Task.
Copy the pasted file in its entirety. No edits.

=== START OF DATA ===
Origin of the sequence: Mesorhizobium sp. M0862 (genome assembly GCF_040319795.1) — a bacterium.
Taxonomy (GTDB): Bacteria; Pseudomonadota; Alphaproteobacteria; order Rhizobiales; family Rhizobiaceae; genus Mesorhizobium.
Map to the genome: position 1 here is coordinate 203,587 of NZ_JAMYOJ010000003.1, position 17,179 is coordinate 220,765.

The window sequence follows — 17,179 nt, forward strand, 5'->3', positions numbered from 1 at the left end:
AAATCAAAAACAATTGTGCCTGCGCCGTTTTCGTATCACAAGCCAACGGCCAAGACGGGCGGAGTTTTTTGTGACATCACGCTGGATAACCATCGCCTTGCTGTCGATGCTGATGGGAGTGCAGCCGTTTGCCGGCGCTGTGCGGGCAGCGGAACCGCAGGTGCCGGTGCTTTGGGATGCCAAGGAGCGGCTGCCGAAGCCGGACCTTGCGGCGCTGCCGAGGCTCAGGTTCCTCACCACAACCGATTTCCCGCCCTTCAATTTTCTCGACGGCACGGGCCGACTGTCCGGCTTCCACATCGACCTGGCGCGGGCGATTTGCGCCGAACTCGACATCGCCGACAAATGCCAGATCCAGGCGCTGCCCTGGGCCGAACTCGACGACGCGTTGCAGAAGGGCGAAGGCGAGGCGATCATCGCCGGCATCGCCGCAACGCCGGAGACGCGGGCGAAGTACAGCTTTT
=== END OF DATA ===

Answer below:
Origin of the sequence: Mesorhizobium sp. M0862 (genome assembly GCF_040319795.1) — a bacterium.
Taxonomy (GTDB): Bacteria; Pseudomonadota; Alphaproteobacteria; order Rhizobiales; family Rhizobiaceae; genus Mesorhizobium.
Map to the genome: position 1 here is coordinate 203,587 of NZ_JAMYOJ010000003.1, position 17,179 is coordinate 220,765.

The window sequence follows — 17,179 nt, forward strand, 5'->3', positions numbered from 1 at the left end:
AAATCAAAAACAATTGTGCCTGCGCCGTTTTCGTATCACAAGCCAACGGCCAAGACGGGCGGAGTTTTTTGTGACATCACGCTGGATAACCATCGCCTTGCTGTCGATGCTGATGGGAGTGCAGCCGTTTGCCGGCGCTGTGCGGGCAGCGGAACCGCAGGTGCCGGTGCTTTGGGATGCCAAGGAGCGGCTGCCGAAGCCGGACCTTGCGGCGCTGCCGAGGCTCAGGTTCCTCACCACAACCGATTTCCCGCCCTTCAATTTTCTCGACGGCACGGGCCGACTGTCCGGCTTCCACATCGACCTGGCGCGGGCGATTTGCGCCGAACTCGACATCGCCGACAAATGCCAGATCCAGGCGCTGCCCTGGGCCGAACTCGACGACGCGTTGCAGAAGGGCGAAGGCGAGGCGATCATCGCCGGCATCGCCGCAACGCCGGAGACGCGGGCGAAGTACAGCTTTT